• molecular recognition;
  • amide hydrogen exchange;
  • protein–protein docking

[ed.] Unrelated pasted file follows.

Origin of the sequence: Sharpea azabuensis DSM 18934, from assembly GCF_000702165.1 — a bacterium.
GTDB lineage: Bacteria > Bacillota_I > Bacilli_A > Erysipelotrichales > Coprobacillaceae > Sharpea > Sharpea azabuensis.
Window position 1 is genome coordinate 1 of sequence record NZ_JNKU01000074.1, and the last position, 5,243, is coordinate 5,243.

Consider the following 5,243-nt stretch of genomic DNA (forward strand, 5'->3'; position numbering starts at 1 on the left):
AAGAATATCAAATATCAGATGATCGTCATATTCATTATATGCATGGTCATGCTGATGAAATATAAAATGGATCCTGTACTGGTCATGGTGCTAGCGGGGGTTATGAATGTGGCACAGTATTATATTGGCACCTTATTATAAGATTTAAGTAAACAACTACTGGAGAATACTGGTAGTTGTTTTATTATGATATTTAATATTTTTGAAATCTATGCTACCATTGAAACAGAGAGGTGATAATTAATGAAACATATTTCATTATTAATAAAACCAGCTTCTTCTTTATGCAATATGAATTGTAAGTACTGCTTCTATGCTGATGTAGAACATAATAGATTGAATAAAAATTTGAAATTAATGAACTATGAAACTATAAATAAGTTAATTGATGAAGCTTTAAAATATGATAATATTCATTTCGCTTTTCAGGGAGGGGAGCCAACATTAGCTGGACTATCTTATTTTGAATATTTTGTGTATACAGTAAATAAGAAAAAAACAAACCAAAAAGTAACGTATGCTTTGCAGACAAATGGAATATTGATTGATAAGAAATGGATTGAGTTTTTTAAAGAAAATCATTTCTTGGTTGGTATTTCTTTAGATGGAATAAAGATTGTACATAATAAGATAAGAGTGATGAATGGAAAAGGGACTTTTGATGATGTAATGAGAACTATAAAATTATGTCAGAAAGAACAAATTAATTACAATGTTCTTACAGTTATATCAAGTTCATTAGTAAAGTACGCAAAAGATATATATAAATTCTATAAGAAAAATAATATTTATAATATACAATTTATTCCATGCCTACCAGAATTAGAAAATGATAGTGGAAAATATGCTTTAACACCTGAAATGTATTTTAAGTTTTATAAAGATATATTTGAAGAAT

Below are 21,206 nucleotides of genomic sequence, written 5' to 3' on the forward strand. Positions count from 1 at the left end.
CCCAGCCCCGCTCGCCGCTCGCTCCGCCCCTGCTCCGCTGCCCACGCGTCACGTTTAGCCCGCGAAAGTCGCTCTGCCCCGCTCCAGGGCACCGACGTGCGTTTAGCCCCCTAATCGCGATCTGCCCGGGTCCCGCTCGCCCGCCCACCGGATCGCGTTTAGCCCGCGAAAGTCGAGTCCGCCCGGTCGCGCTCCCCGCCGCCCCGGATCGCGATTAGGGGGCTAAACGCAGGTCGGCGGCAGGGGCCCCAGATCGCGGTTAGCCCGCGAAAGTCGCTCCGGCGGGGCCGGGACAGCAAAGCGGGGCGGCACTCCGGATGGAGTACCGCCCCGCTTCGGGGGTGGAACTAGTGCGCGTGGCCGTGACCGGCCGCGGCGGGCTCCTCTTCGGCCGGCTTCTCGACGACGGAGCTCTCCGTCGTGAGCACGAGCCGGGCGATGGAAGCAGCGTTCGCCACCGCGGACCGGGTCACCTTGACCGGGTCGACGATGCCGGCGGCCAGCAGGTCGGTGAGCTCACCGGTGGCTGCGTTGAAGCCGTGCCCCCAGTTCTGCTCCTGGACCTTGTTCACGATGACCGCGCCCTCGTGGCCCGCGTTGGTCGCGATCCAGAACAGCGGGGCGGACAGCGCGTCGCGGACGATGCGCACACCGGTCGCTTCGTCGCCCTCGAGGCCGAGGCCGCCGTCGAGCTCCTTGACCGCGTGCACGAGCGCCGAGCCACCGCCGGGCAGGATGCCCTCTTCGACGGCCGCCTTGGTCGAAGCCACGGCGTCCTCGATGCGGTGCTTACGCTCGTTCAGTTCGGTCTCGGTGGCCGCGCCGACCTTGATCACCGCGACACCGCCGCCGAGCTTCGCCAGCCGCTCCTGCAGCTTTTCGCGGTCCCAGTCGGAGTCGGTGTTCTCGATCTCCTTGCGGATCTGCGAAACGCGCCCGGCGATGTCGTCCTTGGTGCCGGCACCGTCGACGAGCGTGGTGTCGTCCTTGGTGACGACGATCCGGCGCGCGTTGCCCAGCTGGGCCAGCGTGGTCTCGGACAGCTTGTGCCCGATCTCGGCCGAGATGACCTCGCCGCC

The macromolecular docking problem that must be solved for experimental biologists is prediction of the structures of complexes for which the components are known or reliably modeled in the unbound state, but the structure of the complex is unknown. The current state of the art in macromolecular docking is such that solving this problem usually requires supplementary experimental chemical and/or biological information to evaluate computational predictions. Amide 1H/2H exchange measured by mass spectroscopy is a promising approach for obtaining such information, because it can reveal interfacial regions of each member of the complex and identify regions of conformational flexibility in the structure. In a previous article (Anand et al., Proc Natl Acad Sci USA 2003;100:13264–13269), we used 1H/2H exchange data to predict the structure of a complex between regulatory and catalytic subunits of protein kinase A. Comparison of the prediction with a recent crystal structure determination (Kim et al., Science 2005;307:690–696) showed large conformational change in the regulatory subunit on formation of the complex. Analysis of the prediction, previous CAPRI results, novel data processing methods for the 1H/2H exchange data, and new fragment docking computations give grounds for cautious optimism that this method can be useful even in cases of substantial conformational change. Proteins 2005;60:302–307. © 2005 Wiley-Liss, Inc.